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Carreño - chief meteorologist visiting Burgin to teach students about eclipse
Posted in , on March 14, 2024

Carreño explains how special this eclipse is

Have a question about the upcoming eclipse?

Just ask a third or fourth grader at Burgin Elementary. They have the details down.

That’s because Univision’s chief meteorologist Nelly Carreño visited Burgin and gave the students a presentation about the upcoming eclipse. And she drilled home all the specifics.

“I want you to remember some key things that are going to happen with this eclipse because it will be a once-in-a-lifetime opportunity,” she told the students seated on the gym floor.

Again and again she’d ask the students if they remembered a certain detail and they’d respond loudly in unison.eclipse presentation at Burgin Elementary

“When is the eclipse?” “April 8!”

“What time does the eclipse start?” “12:23!”

“What time does the total eclipse start?” “1:40!”

“How long will it last?” “Four minutes!” (Three minutes and 52 seconds to be exact.)

“Can you look at it without special glasses?” “No!”

“Looking at is so dangerous,” Carreño said. “The sun will be covered up, but the rays will still be coming through. Only use special glasses. Remember, sunglasses are not good enough.”

Carreño explained the science behind the eclipse and demonstrated how the moon, which is so much smaller than the sun, can block it completely.

“How can the moon cover the sun?” she asked. “The sun is 400 times bigger than the moon.”eclipse presentation at Burgin Elementary

It’s all about the distance. Carreño had the students stick up their thumbs and block out her head.

“The sun is also 400 times farther away than the moon,” she said.

Carreño also emphasized how special this event is.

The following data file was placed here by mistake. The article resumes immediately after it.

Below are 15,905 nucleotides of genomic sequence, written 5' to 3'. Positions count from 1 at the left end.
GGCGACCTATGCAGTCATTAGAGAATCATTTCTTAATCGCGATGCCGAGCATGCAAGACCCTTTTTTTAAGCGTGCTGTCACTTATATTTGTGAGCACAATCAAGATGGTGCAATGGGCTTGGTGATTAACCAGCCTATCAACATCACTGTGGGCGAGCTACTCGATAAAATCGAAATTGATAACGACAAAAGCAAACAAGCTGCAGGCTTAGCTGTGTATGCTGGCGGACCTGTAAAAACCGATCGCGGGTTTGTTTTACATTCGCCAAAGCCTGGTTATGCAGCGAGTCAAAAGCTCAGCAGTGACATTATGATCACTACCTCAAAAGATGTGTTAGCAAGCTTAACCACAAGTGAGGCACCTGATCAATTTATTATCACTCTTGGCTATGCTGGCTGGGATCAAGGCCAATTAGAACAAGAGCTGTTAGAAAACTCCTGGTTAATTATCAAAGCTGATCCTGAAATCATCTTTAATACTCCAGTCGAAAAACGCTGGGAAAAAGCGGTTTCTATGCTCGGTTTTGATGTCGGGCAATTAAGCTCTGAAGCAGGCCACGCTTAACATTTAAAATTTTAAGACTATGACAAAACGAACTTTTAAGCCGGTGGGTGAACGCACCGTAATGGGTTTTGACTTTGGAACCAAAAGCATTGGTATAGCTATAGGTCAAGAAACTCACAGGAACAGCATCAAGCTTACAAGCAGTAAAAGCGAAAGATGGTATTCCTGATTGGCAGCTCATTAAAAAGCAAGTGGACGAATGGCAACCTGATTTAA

“Who has cousins that live in another state?” she asked.

Dozens of hands shot up.

“They’re not going to get to see it,” she said. “You’re going to have to tell them how cool it is. That’s why this is so special.”

Plus, this won’t happen in the DFW area for another 300 years!


The presentation was all about the sun and moon, but a lot of the students were starstruck when they saw Carreño.eclipse presentation at Burgin Elementary

Especially the bilingual fourth graders. They know Carreño by name and watch her regularly on Univision. And they couldn’t leave the gym without giving her a hug.

“First of all, I know what it feels like to start with another language – how difficult it is when you come to a new country or when your parents are immigrants,” Carreño said after giving out dozens of hugs. “So, I wanted to make sure they saw somebody that looked like them on TV and succeeds in science and in math.”

Her visit brought the students a lot more than details about the eclipse. The Emmy-award-winner and only female chief meteorologist in Texas also brought inspiration.

That was obvious from the smiles and joy on so many of the student’s faces.

“The school [Burgin], I’ve heard some amazing things about,” Carreño said. “And when I got here, just going down the halls you can feel the loving atmosphere they have. I’m so glad that I came here … it means the world to me to come.”

The feeling was mutual. It meant the world to the students, too.